Tuesday, July 26, 2005

Is that Clock Right?

Life at Work
Hugo Wolf was an Austrian composer who in 1897 went insane and was committed to an asylum. He was sane enough, however, to know his condition. Once, pointing to a large clock in the dining room of the asylum, he asked, "Is that clock right?"

"As far as I know," responded the attendant.

Wolf asked, "Then, what's it doing in here?"

There are requirements for being in certain places, aren't there? One of the requirements for being in the Kingdom of God is to be poor in spirit (Matthew 5:3). The Pharisees were not poor in spirit. They were spiritually rich, in their own eyes. Because of that, they couldn't come into the Kingdom.

I used to say that I had not come across many people who were convinced they had everything right spiritually. Since then, I’ve met a few. I have also known many, self-described, good ole boys/girls who just never do anything really bad, in their own eyes. They never go to the cross acknowledging the fact of their guilt, and never ask for forgiveness. The church is not the place for people who won’t admit they are wrong. If you think you're right, or just don’t do much wrong, you don't belong (1 John 1:8-10). To enter the Kingdom, you've got to admit you've been wrong, and know that only Jesus can make you right.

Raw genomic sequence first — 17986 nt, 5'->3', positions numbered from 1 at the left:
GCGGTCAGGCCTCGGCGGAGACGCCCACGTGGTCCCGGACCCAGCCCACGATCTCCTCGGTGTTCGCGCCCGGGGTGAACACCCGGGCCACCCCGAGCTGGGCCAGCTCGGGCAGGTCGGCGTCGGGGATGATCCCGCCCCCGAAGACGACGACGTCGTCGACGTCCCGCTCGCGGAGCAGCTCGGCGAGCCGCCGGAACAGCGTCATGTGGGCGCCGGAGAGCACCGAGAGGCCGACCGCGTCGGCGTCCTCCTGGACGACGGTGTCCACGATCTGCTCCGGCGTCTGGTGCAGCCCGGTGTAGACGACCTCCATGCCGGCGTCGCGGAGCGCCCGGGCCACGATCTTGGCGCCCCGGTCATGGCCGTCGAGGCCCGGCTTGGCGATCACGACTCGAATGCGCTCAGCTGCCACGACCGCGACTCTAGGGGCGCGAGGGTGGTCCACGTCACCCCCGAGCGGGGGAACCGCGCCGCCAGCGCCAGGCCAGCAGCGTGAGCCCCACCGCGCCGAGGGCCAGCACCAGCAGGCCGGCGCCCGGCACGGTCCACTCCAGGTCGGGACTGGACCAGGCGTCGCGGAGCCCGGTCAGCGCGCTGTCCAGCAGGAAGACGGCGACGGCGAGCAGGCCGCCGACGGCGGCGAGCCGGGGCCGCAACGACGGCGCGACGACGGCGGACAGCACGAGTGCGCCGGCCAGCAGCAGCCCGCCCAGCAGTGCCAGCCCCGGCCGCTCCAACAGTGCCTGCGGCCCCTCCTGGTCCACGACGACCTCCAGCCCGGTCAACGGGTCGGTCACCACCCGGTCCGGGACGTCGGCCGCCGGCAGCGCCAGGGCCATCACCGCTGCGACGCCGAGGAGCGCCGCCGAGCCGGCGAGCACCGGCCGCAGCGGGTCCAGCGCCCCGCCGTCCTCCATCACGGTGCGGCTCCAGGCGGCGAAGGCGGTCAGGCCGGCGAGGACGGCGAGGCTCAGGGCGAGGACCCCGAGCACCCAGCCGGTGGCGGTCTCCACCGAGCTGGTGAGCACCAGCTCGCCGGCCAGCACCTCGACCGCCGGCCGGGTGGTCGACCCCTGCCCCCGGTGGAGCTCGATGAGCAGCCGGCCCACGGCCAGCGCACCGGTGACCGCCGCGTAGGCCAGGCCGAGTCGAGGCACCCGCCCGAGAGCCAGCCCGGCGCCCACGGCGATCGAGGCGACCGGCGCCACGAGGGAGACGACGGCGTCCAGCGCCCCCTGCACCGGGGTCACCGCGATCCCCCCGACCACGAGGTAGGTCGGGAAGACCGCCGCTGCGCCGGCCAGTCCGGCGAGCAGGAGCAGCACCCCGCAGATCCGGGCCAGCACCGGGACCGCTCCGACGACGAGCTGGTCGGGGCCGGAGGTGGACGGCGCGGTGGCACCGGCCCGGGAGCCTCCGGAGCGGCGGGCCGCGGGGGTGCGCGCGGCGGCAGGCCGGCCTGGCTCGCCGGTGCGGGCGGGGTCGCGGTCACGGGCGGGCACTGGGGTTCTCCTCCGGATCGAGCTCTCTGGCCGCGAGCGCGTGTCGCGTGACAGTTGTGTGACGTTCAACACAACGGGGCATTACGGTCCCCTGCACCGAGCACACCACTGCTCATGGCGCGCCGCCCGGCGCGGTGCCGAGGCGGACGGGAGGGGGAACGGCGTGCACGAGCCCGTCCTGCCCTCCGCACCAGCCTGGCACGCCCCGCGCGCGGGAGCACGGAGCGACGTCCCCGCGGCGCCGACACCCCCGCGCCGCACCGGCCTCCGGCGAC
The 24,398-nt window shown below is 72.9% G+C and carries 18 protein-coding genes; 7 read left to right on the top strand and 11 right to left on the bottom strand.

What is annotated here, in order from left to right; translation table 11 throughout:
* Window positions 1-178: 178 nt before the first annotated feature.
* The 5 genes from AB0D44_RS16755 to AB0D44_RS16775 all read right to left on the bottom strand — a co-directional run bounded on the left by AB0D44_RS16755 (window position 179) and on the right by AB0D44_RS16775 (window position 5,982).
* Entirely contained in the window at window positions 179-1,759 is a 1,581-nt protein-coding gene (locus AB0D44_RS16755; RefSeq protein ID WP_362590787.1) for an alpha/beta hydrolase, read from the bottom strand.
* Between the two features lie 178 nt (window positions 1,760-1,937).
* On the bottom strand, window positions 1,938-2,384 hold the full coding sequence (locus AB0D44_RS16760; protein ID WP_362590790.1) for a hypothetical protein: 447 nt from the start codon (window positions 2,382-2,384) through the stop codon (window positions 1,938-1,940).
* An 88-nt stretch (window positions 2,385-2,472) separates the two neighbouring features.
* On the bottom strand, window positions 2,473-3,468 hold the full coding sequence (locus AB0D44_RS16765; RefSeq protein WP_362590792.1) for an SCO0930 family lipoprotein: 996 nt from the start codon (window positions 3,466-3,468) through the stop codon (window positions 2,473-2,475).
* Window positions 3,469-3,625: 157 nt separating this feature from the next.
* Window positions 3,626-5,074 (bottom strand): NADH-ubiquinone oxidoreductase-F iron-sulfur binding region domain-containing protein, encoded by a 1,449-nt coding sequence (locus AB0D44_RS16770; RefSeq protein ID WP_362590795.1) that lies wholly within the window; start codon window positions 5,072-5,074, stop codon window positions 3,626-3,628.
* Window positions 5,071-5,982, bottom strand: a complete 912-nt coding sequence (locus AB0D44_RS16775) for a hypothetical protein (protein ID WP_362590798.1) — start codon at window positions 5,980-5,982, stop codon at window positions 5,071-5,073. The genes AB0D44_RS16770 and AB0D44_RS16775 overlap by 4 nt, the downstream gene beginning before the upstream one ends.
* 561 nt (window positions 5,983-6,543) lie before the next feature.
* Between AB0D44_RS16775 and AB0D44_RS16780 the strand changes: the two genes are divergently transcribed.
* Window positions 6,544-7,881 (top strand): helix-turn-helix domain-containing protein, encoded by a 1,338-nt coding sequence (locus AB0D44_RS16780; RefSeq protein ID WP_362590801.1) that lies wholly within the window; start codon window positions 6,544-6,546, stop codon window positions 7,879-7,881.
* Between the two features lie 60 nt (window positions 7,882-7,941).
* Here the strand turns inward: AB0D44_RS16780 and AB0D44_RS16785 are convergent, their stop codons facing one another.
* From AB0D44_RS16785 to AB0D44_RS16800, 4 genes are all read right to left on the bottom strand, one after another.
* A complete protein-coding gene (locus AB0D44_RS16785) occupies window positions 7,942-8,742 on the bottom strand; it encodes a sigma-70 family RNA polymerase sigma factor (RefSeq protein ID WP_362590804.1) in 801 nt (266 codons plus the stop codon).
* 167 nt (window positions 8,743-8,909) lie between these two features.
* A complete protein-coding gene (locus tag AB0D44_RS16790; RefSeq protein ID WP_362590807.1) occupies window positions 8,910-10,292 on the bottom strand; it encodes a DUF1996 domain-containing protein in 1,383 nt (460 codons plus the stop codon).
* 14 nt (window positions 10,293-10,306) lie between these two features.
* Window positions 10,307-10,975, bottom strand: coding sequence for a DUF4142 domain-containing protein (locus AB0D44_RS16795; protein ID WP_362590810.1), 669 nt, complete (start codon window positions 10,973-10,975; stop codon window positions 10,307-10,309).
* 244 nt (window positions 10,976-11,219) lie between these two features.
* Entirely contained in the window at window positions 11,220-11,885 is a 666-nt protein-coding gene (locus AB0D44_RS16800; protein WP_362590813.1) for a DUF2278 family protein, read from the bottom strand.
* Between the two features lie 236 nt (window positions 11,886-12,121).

That’s Life at Work!

2 comments:

James said...

Thanks for the post. I have been in dialogue with others who constantly point out everything wrong with everyone else and yet refuse to look at themselves to see if maybe they are wrong on any matters. The more I learn and study the more I realize that even if I had centuries to live I could never get it all right because the depth of God's Word can never be fully explored by mere human intellect.

JD said...

Great post, Rich...and also a great comment, James.

You know, Grace is not so good because God just does everything well. Grace is so good because we NEED it ... not just in emergencies ... but for living. Why does GRACE even exist? It's very reality is a testimony both against our sin, and for our salvation.